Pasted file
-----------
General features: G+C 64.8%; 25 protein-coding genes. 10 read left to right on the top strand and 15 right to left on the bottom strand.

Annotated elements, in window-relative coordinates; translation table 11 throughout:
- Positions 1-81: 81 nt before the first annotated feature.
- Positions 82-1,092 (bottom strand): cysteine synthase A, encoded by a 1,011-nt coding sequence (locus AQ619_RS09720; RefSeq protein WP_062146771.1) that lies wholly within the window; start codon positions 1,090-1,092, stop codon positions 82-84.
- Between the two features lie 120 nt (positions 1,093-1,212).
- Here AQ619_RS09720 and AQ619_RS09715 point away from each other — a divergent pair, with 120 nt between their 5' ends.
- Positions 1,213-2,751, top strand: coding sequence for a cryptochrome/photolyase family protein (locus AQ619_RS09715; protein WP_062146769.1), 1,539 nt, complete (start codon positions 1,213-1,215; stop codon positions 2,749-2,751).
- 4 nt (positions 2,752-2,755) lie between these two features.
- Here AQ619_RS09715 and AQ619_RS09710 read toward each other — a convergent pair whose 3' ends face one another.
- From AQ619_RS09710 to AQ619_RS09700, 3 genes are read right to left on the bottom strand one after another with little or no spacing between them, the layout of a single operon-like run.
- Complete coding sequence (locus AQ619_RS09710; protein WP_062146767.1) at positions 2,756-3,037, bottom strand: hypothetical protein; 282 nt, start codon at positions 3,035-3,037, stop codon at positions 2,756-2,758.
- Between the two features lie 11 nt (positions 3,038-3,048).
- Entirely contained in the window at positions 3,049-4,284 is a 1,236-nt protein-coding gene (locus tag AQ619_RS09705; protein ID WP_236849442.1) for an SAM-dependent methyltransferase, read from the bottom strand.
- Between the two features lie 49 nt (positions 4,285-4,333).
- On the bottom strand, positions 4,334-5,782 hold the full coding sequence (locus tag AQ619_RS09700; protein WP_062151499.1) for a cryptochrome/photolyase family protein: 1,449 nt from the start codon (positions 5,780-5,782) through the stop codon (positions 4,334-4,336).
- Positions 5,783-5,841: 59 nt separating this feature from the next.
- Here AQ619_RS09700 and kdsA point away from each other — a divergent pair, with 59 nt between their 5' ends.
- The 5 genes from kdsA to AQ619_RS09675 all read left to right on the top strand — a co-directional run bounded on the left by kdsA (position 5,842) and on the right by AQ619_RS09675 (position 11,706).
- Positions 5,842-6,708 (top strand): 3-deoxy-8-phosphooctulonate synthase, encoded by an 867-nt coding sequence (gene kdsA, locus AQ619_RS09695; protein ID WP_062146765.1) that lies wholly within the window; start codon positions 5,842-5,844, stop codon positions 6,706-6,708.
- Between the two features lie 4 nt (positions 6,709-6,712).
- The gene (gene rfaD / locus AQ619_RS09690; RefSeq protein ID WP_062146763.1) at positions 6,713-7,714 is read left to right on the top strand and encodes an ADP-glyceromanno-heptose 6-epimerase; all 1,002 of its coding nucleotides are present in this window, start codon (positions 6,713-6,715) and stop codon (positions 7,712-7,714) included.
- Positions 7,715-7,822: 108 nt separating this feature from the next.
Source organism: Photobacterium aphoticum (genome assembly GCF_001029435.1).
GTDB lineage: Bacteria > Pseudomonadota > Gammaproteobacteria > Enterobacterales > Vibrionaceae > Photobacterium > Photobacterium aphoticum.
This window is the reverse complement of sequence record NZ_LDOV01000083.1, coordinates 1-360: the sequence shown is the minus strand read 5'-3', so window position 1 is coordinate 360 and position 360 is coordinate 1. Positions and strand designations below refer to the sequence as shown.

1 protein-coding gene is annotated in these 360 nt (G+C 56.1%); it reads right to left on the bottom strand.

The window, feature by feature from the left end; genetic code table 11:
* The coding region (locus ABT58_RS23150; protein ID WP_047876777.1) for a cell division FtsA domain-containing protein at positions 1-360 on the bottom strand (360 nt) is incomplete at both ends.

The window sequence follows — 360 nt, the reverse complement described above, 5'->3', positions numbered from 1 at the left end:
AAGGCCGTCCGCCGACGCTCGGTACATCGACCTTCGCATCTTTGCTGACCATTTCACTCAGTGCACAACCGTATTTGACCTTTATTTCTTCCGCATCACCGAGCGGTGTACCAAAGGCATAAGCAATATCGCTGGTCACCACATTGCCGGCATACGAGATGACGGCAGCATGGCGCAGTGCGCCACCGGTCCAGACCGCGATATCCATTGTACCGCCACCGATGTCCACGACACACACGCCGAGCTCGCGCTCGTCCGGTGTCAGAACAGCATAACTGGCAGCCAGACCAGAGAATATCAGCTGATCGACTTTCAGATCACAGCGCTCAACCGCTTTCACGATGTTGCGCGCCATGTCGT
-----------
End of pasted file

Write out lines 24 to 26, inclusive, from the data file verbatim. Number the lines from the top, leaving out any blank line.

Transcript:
GTDB lineage: Bacteria > Pseudomonadota > Gammaproteobacteria > Enterobacterales > Vibrionaceae > Photobacterium > Photobacterium aphoticum.
This window is the reverse complement of sequence record NZ_LDOV01000083.1, coordinates 1-360: the sequence shown is the minus strand read 5'-3', so window position 1 is coordinate 360 and position 360 is coordinate 1. Positions and strand designations below refer to the sequence as shown.

1 protein-coding gene is annotated in these 360 nt (G+C 56.1%); it reads right to left on the bottom strand.